A question can arise about the interaction between this rule, which allows the Minister to commence an application to vacate or cease refugee protection, and Rule 61, which allows the Minister to reinstate a withdrawn application to vacate or to cease refugee protection: Canadian Refugee Procedure/Reinstating a Withdrawn Claim or Application#Rule 61 - Application to reinstate withdrawn application to vacate or to cease refugee protection. Where the Minister wishes to reinstate a previous application to vacate or cease refugee protection, they must use Rule 61. However, where the Minister wishes to make a new application based on new facts and allegations, then they may make a new application to cease or vacate refugee status, notwithstanding the existence of a previous withdrawn application for same that was based on different facts. This issue arose in Cohen v. Canada, a case in which a previous Minister's application to vacate refugee protection had been withdrawn by the Minister. The Minister then filed a subsequent application to vacate the applicant’s refugee status pursuant to Rule 64 of the Rules. The RPD found that the Minister’s vacation application filed pursuant to Rule 64 as a “new” application was filed in error and that the application should have been filed pursuant to Rule 61(1) as a reinstatement of the withdrawn application to vacate.[2] The answer as to whether Rule 61 or Rule 64 should be used in a particular case will be a factual one. If the application is substantially based on the previous allegations, or information which, while new to the Minister was obtainable with reasonable diligence, then the Minister should proceed by way of reinstatement. In contrast, where new events occur subsequent to the withdrawal of a previous application, for example a new act of reavailment of a country's protection, then this will point to the use of Rule 64 being appropriate for a new application. Any other result could lead to absurd consequences, for example tying the Minister's hands to bring a new application to cease protection even where a claimant has engaged in new, obvious, and high-profile instances of reavailment that could bring the refugee protection system into disrepute.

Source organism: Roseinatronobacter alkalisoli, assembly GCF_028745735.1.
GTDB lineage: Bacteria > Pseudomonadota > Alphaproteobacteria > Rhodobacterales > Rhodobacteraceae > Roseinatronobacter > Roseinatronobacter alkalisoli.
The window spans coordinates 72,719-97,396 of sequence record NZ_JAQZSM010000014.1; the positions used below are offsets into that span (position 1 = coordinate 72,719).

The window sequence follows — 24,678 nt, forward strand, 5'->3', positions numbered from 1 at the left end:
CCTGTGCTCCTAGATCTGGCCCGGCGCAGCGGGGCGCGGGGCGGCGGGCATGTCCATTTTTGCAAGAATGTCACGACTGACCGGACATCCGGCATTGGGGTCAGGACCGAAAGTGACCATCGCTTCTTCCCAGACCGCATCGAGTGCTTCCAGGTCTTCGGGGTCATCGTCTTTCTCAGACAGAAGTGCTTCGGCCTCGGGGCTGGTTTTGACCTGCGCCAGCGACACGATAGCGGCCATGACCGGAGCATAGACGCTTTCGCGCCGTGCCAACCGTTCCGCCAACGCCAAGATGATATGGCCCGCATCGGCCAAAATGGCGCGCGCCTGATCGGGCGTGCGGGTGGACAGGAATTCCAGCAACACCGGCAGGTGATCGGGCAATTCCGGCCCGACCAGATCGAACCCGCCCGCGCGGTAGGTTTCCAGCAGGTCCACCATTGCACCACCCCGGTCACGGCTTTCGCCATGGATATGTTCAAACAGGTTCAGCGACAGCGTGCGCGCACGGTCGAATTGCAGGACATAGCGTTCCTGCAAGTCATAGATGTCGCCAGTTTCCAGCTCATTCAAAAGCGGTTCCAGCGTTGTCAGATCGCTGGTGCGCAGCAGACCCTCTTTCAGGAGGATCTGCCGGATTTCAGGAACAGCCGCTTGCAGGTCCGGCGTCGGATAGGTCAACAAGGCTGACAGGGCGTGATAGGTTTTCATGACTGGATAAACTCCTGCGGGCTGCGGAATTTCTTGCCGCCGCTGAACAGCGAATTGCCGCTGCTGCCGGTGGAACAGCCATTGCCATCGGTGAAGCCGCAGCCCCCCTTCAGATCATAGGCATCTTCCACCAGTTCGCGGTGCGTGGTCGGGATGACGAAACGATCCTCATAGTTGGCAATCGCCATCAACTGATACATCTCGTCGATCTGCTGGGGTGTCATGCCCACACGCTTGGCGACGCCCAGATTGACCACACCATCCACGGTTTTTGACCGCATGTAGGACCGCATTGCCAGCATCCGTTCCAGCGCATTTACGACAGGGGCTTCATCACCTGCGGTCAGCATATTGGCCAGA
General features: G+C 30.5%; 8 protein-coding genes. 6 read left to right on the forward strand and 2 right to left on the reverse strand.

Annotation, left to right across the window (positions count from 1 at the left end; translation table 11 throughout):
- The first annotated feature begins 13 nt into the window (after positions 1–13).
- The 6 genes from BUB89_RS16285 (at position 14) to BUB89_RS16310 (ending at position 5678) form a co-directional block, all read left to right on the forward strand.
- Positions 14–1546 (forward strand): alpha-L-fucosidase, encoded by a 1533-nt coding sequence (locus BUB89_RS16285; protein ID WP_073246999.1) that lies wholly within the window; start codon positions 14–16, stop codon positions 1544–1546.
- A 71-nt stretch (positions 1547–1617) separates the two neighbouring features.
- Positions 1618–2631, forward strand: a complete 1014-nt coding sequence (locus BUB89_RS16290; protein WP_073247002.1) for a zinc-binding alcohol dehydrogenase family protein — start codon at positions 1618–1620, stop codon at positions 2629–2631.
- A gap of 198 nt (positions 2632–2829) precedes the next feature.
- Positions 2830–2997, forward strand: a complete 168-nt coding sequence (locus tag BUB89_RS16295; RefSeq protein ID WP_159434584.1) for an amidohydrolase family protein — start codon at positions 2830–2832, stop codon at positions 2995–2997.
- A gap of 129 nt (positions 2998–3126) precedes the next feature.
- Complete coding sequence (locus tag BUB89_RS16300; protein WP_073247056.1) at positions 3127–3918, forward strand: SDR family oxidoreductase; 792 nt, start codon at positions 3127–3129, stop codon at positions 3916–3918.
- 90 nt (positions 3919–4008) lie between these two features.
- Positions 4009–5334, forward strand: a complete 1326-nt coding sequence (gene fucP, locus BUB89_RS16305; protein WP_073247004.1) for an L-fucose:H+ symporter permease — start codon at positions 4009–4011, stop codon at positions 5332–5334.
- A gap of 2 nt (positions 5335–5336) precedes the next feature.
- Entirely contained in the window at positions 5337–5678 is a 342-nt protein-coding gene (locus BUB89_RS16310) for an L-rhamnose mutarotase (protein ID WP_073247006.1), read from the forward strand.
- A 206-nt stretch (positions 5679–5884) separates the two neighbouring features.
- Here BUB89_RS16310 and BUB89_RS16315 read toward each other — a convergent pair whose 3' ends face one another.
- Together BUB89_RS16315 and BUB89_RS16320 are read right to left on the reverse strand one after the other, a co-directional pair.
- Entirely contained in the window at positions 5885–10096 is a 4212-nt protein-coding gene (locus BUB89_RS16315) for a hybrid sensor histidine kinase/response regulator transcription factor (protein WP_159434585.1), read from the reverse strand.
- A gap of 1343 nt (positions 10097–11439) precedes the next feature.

Rule 64(3): The Minister must provide a copy of the application to the protected personEdit